Hope is ubiquitous and valuable in human life. But what is hope, and how can people sustain hope in the face of injustice? This book explores the nature and value of hope under oppression. It addresses what hope is, the value and risks of hope, and hope's relation to other elements of human psychology, including trust, fear, anger, bitterness, faith, and despair. It illustrates the value of hope for both individuals and collectives in the pursuit of justice, and in an increasingly uncertain world.
- Illustrates how philosophical literature can speak to
hope's role in real human lives, without the need for a perfect theory of hope
- Offers a philosophical approach that integrates research from moral psychology, social and political theory, feminist theory, critical race theory, and testimony from lived experiences
- Benefits readers by creating new conversations between philosophers and scholars in other disciplines
- Speaks to urgent questions related to readers' personal and political lives
About the Author(s)
Katie Stockdale, Assistant Professor of Philosophy, University of Victoria
Katie Stockdale is Assistant Professor of Philosophy at the University of Victoria. Her research is currently on the nature, value, and role of emotions in moral, social, and political life.
"...Stockdale provides an original and welcome contribution to the literature on hope...Throughout the book, Stockdale draws attention to multiply-oppressed groups...Furthermore, by repeatedly citing the works of women of color...Stockdale elevates the voices of authors from groups traditionally marginalized in philosophy. The originality of Stockdale's exploration of the relationship between hope and anger also deserves praise... [I]t adds to the literature on the moral psychology of hope...Second, the investigation of collective hope highlights the importance of collective emotions to political struggles...Third, this book furthers feminist research on the
obstacles to overcoming oppression... on the whole, it will be a valuable book to philosophers in these fields. Moreover...this book will engage readers from a wide range of backgrounds." - Notre Dame Philosophical Reviews
"Hope under Oppression is a tour de force synthesis of philosophical reflection, political theory, and feminist critique. Katie Stockdale articulates a powerful and unique vision of the roles (both positive and negative) that hope plays our lives as moral agents, community members, activists, and citizens. Her argument that bitterness is sometimes more appropriate than hope—especially under conditions of oppression—is profound and timely. The cross-disciplinary discussion of hope and despair has been very active recently, but this book stands out as a must-read contribution." - Andrew Chignell, Laurance S. Rockefeller Professor in Religion,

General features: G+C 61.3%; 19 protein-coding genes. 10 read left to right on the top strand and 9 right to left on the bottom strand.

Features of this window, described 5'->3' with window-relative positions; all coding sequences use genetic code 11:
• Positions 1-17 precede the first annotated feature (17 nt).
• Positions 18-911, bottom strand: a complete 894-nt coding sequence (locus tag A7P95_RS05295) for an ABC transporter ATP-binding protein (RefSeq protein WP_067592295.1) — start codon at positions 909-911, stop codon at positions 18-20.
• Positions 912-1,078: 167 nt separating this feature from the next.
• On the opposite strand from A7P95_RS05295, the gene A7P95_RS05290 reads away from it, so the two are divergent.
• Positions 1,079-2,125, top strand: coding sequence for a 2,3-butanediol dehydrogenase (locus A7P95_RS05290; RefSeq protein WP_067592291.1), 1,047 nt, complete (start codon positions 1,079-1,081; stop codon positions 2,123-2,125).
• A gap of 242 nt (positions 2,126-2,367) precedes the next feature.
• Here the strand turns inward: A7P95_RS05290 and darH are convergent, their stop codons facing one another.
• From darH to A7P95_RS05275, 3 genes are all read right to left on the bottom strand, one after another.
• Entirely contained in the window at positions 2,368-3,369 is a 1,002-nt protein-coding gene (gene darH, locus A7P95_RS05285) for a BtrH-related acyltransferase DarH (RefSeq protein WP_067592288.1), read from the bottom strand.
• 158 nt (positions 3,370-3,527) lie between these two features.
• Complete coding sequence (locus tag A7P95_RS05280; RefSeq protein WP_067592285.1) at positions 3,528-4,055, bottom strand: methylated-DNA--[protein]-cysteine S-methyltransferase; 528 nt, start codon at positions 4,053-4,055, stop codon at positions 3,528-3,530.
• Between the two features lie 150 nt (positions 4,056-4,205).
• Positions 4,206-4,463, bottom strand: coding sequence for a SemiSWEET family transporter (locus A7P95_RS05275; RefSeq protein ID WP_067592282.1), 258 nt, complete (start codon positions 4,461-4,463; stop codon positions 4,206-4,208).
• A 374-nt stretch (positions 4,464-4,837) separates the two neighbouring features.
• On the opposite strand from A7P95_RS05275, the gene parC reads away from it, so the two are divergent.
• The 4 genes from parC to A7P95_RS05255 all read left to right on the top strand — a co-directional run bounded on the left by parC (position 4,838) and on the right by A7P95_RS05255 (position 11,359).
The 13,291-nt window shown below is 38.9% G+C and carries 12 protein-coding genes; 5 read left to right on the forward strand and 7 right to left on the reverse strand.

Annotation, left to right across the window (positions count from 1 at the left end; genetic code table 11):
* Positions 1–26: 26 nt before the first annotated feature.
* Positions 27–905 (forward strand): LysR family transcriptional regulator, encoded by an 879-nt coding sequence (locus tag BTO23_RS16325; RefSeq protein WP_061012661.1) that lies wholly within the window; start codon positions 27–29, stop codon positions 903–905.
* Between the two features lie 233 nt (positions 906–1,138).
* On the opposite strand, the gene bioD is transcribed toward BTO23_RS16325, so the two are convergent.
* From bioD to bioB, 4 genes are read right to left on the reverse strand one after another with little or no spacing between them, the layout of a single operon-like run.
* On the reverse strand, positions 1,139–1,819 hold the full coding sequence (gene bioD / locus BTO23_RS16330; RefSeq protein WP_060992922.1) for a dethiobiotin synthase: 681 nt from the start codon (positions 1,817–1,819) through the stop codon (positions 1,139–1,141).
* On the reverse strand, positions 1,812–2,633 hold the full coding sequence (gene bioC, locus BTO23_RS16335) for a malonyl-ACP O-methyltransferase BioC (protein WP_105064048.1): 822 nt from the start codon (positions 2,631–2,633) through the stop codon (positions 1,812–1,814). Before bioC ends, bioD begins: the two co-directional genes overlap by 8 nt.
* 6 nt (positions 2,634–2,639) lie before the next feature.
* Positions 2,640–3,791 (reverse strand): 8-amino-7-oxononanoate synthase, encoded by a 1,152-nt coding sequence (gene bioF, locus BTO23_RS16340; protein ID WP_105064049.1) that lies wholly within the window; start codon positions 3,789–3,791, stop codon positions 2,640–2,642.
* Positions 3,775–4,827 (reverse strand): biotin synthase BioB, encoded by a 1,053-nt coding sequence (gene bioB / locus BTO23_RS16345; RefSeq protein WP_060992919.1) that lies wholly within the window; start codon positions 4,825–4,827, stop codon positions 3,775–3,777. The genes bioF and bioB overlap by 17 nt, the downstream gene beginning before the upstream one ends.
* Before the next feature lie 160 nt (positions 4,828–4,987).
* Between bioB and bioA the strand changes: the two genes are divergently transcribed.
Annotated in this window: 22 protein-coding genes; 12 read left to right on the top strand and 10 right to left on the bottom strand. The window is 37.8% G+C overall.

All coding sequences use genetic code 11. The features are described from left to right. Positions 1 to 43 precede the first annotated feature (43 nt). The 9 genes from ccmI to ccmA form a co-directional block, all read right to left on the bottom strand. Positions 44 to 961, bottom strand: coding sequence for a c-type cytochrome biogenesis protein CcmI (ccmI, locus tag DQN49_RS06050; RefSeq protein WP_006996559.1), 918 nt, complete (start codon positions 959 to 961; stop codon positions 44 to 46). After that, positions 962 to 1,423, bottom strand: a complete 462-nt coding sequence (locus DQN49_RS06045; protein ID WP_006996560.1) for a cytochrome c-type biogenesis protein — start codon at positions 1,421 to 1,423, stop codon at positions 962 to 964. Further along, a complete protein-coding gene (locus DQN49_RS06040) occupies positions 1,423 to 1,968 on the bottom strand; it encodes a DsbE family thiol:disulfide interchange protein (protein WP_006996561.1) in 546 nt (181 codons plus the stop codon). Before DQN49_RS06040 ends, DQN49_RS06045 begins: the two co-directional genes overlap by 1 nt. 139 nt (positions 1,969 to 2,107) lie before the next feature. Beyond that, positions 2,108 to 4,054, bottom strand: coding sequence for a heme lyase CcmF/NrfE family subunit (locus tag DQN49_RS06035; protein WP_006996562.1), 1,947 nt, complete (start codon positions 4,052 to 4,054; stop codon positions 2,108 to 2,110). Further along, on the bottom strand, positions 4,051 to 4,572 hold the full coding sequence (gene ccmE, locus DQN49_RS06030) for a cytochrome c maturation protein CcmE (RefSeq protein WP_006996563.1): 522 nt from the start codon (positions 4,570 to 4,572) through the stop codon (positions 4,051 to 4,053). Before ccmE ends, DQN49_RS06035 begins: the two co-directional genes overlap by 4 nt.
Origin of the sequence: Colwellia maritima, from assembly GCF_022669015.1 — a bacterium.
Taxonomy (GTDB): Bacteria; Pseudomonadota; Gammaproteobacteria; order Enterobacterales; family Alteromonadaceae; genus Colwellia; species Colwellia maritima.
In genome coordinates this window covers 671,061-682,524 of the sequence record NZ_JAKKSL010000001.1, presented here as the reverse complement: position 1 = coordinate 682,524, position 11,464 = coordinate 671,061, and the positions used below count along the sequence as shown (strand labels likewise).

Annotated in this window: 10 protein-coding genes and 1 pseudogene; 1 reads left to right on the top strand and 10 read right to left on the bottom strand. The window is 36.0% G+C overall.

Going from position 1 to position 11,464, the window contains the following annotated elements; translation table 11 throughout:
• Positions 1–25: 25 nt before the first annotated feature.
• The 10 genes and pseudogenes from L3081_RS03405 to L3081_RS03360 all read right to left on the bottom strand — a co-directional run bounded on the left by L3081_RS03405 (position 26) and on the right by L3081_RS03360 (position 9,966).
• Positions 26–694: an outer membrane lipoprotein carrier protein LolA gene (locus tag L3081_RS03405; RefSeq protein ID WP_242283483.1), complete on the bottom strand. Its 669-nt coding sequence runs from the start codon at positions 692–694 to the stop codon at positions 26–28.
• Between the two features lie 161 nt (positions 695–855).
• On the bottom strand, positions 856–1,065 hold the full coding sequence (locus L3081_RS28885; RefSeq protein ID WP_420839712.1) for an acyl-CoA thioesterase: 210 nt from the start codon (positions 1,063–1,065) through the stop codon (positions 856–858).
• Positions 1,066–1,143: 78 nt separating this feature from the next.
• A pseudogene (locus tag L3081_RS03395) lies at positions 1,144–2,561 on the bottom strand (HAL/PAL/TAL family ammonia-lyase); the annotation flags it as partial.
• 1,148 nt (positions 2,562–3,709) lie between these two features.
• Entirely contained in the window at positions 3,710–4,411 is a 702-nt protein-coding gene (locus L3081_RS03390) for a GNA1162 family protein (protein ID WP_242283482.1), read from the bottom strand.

Philosophy, and the Center for Human Values, Princeton University and Co-director of The Hope and Optimism Project (hopeoptimism.org)
"Stockdale adds a much-needed dimension to the recently burgeoning philosophical literature on hope: sustained attention to the significance of hope and related emotions - bitterness, anger, trust, faith - for oppressed people and communities. Stockdale writes with both philosophical rigor and casual clarity and her book is important for philosophers working on these subjects, and also accessible to readers from outside philosophy seeking to learn about oppression and moral emotions." - Adrienne Martin, Akshata Murty '02 and Rishi Sunak Associate Professor of Philosophy, Politics, and Economics and George R. Roberts Fellow, Claremont McKenna
"Hope is often a balm and an inspiration but sometimes a lure or a trap. It can serve as a lifeline or as a lever for exploitation. What terms of assessment, then, can we bring to our hopes? Stockdale's illuminating book maps the complexities of hope in our personal, social, and political situations as individuals and members of groups. She situates the dynamic role of hope in a larger landscape of potent human emotions, including anger, bitterness, and varieties of faith - spiritual faith, faith in humanity, and moral faith — that can sustain us. Using real and arresting examples, Stockdale spurs a wide, deep, and inclusive conversation about the value and risks
of hope." - Margaret Urban Walker, Donald J. Schuenke Chair in Philosophy Emerita, Marquette University